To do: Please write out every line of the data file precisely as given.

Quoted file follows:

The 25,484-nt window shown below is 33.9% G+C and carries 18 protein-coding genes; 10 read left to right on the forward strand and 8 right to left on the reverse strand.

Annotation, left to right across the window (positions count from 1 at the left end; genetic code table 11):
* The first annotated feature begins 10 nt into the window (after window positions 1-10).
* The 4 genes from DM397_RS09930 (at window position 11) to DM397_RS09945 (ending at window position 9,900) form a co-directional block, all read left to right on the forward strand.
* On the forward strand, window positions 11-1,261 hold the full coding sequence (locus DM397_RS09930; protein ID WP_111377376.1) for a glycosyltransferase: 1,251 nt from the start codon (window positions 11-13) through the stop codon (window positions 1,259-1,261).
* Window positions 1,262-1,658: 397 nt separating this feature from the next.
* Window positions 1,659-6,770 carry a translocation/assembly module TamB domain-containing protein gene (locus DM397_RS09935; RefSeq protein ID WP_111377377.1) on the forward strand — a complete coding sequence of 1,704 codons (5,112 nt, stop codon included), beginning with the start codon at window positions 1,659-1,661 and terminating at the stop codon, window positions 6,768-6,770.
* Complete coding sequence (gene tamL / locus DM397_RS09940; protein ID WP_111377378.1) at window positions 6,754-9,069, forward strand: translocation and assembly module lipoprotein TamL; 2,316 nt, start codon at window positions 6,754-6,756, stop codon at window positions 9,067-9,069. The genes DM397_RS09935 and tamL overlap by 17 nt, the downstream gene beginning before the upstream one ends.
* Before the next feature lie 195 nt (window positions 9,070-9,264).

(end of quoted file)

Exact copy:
The 25,484-nt window shown below is 33.9% G+C and carries 18 protein-coding genes; 10 read left to right on the forward strand and 8 right to left on the reverse strand.

Annotation, left to right across the window (positions count from 1 at the left end; genetic code table 11):
* The first annotated feature begins 10 nt into the window (after window positions 1-10).
* The 4 genes from DM397_RS09930 (at window position 11) to DM397_RS09945 (ending at window position 9,900) form a co-directional block, all read left to right on the forward strand.
* On the forward strand, window positions 11-1,261 hold the full coding sequence (locus DM397_RS09930; protein ID WP_111377376.1) for a glycosyltransferase: 1,251 nt from the start codon (window positions 11-13) through the stop codon (window positions 1,259-1,261).
* Window positions 1,262-1,658: 397 nt separating this feature from the next.
* Window positions 1,659-6,770 carry a translocation/assembly module TamB domain-containing protein gene (locus DM397_RS09935; RefSeq protein ID WP_111377377.1) on the forward strand — a complete coding sequence of 1,704 codons (5,112 nt, stop codon included), beginning with the start codon at window positions 1,659-1,661 and terminating at the stop codon, window positions 6,768-6,770.
* Complete coding sequence (gene tamL / locus DM397_RS09940; protein ID WP_111377378.1) at window positions 6,754-9,069, forward strand: translocation and assembly module lipoprotein TamL; 2,316 nt, start codon at window positions 6,754-6,756, stop codon at window positions 9,067-9,069. The genes DM397_RS09935 and tamL overlap by 17 nt, the downstream gene beginning before the upstream one ends.
* Before the next feature lie 195 nt (window positions 9,070-9,264).